GST launch at midnight today: Promises, pitfalls of the historic tax reform

11 June 2017

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Business Standard

By

VS Krishnan, Executive Director – Tax Policy Group, EY India

The series of GST Council meetings have demonstrated both pragmatism and flexibility of the Government to solve problems as they come along. Continuing in the same spirit, the meeting of the GST Council held on 11 June 2017, addressed a number of rate issues where representations were received from trade and industry. The Government was receptive in sectors with considerable employment potential. For example, Centre reduced the GST rate from 18% to 5% on job work services relating to gem and jewellery, leather and textiles industries. It was felt that lot of the value addition in the sector is carried out by workers in their own homes or in small outsourced premises. Similarly, rates fixed for processed foods like ketchup, jam etc. have been brought down to give a fillip to the food processing industry. This is again an industry with considerable employment potential. Countries like India process only 5% of their horticultural produce in comparison to 70% by countries like Brazil. By reducing the duties, it is expected that the lower price points may help to expand the market and create a favourable ecosystem for foreign investment in food processing sector. In the meeting, the Council also addressed the issue of the inverted duty structure in a number of sectors. For example, the tractor industry which was subject to 28% duty on the components against 12% on the tractors would have faced accumulation of credit creating a cost escalation in the manufacture of tractors. To address this problem, the Council has reduced the GST rate on clearly identifiable tractor components from 28% to 12%. Similarly in the pharmaceutical industry, the duty rates for certain inputs have been brought down.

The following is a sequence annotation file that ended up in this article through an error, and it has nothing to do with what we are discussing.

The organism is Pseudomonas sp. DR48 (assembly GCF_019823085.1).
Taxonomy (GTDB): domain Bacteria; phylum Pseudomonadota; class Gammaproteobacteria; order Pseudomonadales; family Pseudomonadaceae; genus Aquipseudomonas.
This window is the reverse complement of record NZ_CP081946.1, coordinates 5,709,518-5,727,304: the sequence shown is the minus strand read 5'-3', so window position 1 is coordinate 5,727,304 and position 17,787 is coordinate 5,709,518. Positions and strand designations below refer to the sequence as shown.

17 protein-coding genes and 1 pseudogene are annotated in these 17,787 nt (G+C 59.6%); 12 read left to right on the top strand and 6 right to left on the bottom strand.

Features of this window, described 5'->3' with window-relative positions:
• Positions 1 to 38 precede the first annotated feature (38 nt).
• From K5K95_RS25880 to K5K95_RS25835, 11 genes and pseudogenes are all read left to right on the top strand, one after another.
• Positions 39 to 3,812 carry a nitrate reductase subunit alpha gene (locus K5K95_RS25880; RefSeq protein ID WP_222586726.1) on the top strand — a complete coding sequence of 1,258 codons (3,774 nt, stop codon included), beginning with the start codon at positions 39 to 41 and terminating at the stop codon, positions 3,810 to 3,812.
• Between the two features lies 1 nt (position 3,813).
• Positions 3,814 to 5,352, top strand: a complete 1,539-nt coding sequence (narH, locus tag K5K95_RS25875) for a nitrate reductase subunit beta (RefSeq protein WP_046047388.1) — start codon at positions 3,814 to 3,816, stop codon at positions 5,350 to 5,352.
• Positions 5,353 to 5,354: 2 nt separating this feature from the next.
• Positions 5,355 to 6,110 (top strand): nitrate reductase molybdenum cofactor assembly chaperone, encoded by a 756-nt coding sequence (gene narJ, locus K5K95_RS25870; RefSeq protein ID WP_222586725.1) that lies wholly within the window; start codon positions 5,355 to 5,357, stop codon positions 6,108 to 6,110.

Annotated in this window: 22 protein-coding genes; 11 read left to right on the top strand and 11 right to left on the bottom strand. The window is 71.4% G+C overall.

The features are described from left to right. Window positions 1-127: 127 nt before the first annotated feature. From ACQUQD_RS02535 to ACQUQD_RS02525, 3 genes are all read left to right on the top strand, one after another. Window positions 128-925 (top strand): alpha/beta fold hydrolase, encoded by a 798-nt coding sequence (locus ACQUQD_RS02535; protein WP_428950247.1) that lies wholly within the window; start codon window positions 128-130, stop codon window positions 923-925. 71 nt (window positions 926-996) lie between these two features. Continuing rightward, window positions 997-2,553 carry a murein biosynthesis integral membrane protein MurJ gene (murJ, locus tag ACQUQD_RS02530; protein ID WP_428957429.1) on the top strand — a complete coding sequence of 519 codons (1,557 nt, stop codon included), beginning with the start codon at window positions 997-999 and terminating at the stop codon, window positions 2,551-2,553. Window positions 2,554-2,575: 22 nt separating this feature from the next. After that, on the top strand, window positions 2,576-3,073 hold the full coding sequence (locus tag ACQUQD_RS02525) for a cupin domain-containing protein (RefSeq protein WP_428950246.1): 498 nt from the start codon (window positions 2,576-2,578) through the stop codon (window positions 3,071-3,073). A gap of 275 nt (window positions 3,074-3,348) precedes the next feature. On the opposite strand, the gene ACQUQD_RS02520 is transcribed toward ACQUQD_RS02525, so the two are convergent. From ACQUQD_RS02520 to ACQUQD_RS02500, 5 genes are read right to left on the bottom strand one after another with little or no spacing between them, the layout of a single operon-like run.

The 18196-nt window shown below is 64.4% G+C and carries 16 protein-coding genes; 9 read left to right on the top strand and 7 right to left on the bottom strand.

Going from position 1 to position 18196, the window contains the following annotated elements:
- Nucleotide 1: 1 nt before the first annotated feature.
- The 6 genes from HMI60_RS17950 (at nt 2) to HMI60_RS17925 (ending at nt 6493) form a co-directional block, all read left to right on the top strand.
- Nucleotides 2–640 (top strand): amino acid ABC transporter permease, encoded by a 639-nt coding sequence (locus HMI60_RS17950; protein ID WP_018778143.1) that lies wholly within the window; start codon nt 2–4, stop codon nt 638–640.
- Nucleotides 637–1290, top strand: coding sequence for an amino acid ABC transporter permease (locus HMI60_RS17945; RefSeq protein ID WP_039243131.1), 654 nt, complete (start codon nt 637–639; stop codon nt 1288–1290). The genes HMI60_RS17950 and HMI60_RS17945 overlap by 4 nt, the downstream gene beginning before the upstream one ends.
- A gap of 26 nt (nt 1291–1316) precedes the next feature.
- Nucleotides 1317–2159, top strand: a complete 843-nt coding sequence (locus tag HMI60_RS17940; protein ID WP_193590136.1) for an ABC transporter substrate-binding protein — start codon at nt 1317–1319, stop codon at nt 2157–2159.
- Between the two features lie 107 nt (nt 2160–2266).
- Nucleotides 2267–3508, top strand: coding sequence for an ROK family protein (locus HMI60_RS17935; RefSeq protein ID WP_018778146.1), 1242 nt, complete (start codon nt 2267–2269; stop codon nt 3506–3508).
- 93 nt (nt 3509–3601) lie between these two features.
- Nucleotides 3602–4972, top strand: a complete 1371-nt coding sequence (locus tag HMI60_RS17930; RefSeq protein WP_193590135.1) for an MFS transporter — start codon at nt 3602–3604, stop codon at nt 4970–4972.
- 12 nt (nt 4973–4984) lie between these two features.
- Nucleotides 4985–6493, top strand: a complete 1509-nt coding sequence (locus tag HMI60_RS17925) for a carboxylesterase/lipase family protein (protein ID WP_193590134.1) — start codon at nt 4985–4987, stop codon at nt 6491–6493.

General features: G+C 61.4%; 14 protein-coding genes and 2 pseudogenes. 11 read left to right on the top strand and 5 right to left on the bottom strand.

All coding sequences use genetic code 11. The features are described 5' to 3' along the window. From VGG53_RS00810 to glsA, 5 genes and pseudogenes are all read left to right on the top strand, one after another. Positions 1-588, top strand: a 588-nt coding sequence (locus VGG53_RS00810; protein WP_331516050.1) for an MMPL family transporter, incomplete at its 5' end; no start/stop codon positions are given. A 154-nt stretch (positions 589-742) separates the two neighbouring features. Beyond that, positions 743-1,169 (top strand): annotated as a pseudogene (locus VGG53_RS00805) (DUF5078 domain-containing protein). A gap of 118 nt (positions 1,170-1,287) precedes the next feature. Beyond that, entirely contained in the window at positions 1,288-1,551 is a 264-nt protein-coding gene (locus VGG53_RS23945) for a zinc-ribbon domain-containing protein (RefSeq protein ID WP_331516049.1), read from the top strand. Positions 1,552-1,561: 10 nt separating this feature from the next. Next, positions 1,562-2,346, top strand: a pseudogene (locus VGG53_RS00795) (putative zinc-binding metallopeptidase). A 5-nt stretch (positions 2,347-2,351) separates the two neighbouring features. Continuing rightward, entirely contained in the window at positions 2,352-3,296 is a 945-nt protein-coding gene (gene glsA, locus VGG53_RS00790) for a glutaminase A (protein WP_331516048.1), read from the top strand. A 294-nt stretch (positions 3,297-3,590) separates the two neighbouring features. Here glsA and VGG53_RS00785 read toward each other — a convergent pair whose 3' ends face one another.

The Government has also responded to wide clamours of the small and medium industry to reduce their compliance burden going into the GST regime. In response, the Government has expanded the turnover range for imposition of flat composition rate without input duty credit from turnover between INR 20 lacs-50 lacs to turnover range of INR 20 lacs-75 lacs. This will benefit a large number of small and medium industries who will now have to file simple compounding return without having to give details of invoices. The rate has been fixed at a flat rate of 1% for the traders, 2% for the manufacturers and 5% for the restaurants.

The question really is whether the GSTN portal will be ready to receive all the returns. While the big firms have the opportunity to use the services of the GST Suvidha Providers and authorized Suvidha Providers, the small and medium industries would have to handle things on their own. To help them, GSTN has created an offline utility to which small and medium industries can upload their returns and from which the GSTN portal will convert the same into their standardised formats. A large number of software accounting firms like TALLY, Taxman etc. are developing software which will help small and medium firms to send their returns after filtering errors.  A large training exercise has been initiated by the GSTN to help the small and medium industry submit tax returns in the digital mode.

While the challenge is daunting, the past experience in implementing large projects like electronic voting and Aadhar, offers hope.
(Views expressed are personal)
(This column first appeared in the Business Standard)